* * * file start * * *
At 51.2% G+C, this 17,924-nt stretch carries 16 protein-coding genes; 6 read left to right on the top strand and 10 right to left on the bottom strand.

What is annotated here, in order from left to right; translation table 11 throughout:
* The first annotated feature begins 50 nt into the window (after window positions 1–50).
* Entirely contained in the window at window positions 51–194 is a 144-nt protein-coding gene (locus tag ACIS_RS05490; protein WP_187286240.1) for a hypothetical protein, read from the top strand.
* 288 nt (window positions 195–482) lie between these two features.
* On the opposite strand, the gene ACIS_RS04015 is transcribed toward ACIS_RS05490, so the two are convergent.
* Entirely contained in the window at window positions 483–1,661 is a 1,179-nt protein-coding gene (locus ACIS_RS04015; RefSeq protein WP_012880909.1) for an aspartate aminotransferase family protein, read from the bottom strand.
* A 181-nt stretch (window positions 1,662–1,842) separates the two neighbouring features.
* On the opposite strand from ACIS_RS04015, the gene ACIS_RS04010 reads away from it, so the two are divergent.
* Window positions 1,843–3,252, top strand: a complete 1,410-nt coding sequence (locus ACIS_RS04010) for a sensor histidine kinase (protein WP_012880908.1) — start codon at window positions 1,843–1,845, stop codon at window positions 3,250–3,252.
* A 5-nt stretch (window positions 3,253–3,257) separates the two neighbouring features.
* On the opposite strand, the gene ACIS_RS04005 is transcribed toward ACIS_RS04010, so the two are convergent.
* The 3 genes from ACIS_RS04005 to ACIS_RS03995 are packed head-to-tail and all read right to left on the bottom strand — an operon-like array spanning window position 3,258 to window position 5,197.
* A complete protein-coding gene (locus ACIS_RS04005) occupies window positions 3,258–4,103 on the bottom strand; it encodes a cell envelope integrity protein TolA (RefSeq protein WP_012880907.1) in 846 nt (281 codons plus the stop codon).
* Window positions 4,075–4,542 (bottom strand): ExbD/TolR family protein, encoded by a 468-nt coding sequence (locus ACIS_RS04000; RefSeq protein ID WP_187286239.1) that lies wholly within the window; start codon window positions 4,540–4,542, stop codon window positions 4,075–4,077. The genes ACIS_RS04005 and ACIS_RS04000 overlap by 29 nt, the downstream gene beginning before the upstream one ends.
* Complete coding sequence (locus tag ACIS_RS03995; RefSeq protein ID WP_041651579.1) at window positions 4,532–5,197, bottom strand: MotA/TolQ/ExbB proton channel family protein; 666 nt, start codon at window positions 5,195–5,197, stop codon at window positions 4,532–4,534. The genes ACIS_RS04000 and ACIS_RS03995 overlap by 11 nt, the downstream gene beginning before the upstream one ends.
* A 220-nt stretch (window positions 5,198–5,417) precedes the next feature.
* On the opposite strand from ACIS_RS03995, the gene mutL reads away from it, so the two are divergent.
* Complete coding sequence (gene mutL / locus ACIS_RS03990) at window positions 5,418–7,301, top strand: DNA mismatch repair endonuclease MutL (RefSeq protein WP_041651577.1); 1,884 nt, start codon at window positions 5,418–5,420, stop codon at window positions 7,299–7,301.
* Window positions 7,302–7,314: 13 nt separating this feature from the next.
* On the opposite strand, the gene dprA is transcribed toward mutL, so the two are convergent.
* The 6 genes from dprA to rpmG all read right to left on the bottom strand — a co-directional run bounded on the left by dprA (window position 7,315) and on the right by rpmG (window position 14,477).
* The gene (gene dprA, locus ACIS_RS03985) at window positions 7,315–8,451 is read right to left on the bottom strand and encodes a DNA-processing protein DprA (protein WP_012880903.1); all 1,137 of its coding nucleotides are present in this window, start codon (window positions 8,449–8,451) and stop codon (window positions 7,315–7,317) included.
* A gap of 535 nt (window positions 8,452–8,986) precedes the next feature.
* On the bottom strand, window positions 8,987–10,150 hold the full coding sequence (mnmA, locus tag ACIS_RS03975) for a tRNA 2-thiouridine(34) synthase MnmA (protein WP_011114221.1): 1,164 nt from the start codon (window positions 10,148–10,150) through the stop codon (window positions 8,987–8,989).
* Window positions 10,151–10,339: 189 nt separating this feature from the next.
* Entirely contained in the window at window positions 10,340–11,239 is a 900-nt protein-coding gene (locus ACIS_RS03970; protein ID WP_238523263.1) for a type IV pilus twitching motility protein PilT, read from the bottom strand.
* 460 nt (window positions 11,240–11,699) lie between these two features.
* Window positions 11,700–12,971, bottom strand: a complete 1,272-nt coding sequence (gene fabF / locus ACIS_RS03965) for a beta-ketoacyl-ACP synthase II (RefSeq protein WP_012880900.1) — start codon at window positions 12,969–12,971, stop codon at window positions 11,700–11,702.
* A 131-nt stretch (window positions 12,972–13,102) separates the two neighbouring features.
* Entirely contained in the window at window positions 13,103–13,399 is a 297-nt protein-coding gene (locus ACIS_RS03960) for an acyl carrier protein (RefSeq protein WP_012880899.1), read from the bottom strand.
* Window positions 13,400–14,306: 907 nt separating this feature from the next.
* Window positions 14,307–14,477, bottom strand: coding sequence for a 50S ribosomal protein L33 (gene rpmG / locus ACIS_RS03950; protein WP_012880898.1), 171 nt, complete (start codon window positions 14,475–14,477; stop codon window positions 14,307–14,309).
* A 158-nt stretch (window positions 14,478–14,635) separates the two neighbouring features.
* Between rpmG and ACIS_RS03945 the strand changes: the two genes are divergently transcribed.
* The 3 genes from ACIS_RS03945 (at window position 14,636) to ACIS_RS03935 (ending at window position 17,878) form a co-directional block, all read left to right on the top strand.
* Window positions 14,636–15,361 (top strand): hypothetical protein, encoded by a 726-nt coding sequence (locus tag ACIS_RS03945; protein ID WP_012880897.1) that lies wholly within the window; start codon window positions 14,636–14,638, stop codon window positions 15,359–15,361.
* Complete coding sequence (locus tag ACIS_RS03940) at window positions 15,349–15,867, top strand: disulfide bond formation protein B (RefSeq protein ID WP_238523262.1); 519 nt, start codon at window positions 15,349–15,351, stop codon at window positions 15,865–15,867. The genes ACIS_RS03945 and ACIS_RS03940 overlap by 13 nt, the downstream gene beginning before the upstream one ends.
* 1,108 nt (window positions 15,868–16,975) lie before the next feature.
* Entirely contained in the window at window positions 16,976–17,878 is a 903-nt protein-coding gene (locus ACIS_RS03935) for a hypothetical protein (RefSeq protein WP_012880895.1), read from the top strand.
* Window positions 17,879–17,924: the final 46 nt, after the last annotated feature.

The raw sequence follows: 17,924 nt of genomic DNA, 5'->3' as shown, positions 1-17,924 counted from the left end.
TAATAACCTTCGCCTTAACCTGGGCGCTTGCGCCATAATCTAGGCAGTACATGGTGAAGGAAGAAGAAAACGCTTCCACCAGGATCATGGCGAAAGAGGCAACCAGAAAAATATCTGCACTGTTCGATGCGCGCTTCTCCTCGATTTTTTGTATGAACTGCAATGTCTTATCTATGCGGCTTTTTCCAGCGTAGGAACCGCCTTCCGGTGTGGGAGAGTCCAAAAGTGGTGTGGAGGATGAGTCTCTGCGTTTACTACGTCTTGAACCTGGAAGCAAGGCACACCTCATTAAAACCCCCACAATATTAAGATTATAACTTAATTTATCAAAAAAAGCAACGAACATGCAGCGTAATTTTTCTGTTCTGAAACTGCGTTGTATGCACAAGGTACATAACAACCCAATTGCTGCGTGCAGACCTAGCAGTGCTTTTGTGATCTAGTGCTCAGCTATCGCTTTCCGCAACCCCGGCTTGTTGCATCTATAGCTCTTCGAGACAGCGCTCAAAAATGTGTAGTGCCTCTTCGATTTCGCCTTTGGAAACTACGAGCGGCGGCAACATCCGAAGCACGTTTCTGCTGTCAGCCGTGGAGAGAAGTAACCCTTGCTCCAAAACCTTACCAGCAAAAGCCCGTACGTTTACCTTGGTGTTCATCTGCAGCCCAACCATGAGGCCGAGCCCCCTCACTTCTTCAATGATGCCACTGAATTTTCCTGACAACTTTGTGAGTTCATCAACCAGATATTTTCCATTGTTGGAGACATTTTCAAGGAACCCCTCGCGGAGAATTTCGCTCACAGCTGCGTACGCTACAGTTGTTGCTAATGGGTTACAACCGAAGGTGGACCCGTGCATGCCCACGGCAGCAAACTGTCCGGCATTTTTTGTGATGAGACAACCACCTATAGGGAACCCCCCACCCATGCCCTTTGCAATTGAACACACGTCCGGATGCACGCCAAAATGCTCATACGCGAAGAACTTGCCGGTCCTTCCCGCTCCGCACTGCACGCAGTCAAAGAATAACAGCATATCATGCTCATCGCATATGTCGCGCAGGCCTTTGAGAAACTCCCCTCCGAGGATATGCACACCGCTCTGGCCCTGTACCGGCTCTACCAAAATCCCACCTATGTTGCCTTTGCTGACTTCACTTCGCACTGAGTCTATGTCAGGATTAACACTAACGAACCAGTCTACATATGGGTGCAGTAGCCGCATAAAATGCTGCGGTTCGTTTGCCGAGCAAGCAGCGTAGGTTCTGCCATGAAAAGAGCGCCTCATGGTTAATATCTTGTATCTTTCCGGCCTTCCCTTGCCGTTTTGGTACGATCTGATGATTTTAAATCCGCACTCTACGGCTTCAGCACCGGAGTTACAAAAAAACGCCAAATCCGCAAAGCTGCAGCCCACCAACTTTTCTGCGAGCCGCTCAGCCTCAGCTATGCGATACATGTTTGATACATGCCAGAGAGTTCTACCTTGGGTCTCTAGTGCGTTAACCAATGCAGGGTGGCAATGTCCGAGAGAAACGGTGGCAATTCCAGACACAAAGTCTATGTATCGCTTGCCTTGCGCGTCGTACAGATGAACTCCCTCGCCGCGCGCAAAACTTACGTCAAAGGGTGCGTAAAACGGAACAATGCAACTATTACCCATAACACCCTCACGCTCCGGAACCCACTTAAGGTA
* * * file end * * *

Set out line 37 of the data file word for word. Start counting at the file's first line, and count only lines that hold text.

* Window positions 14,636–15,361 (top strand): hypothetical protein, encoded by a 726-nt coding sequence (locus tag ACIS_RS03945; protein ID WP_012880897.1) that lies wholly within the window; start codon window positions 14,636–14,638, stop codon window positions 15,359–15,361.